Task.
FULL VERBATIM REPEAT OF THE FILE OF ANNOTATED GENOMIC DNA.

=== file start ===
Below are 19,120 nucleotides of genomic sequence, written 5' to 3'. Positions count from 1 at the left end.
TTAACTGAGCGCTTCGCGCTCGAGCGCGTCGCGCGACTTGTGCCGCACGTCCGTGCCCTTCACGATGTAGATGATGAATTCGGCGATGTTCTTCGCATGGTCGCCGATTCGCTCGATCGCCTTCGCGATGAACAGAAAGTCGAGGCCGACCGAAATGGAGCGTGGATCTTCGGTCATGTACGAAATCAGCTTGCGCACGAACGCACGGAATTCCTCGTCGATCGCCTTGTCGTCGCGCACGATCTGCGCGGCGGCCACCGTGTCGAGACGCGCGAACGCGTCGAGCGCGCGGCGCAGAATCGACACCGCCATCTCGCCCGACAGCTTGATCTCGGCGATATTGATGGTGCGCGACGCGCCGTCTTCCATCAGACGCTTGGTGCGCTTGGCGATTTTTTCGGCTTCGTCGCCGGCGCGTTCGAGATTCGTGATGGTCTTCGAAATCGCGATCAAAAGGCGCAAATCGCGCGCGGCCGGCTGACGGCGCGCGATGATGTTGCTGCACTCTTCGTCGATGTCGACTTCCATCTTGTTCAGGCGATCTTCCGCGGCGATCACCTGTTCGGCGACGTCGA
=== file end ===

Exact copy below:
Below are 19,120 nucleotides of genomic sequence, written 5' to 3'. Positions count from 1 at the left end.
TTAACTGAGCGCTTCGCGCTCGAGCGCGTCGCGCGACTTGTGCCGCACGTCCGTGCCCTTCACGATGTAGATGATGAATTCGGCGATGTTCTTCGCATGGTCGCCGATTCGCTCGATCGCCTTCGCGATGAACAGAAAGTCGAGGCCGACCGAAATGGAGCGTGGATCTTCGGTCATGTACGAAATCAGCTTGCGCACGAACGCACGGAATTCCTCGTCGATCGCCTTGTCGTCGCGCACGATCTGCGCGGCGGCCACCGTGTCGAGACGCGCGAACGCGTCGAGCGCGCGGCGCAGAATCGACACCGCCATCTCGCCCGACAGCTTGATCTCGGCGATATTGATGGTGCGCGACGCGCCGTCTTCCATCAGACGCTTGGTGCGCTTGGCGATTTTTTCGGCTTCGTCGCCGGCGCGTTCGAGATTCGTGATGGTCTTCGAAATCGCGATCAAAAGGCGCAAATCGCGCGCGGCCGGCTGACGGCGCGCGATGATGTTGCTGCACTCTTCGTCGATGTCGACTTCCATCTTGTTCAGGCGATCTTCCGCGGCGATCACCTGTTCGGCGACGTCGA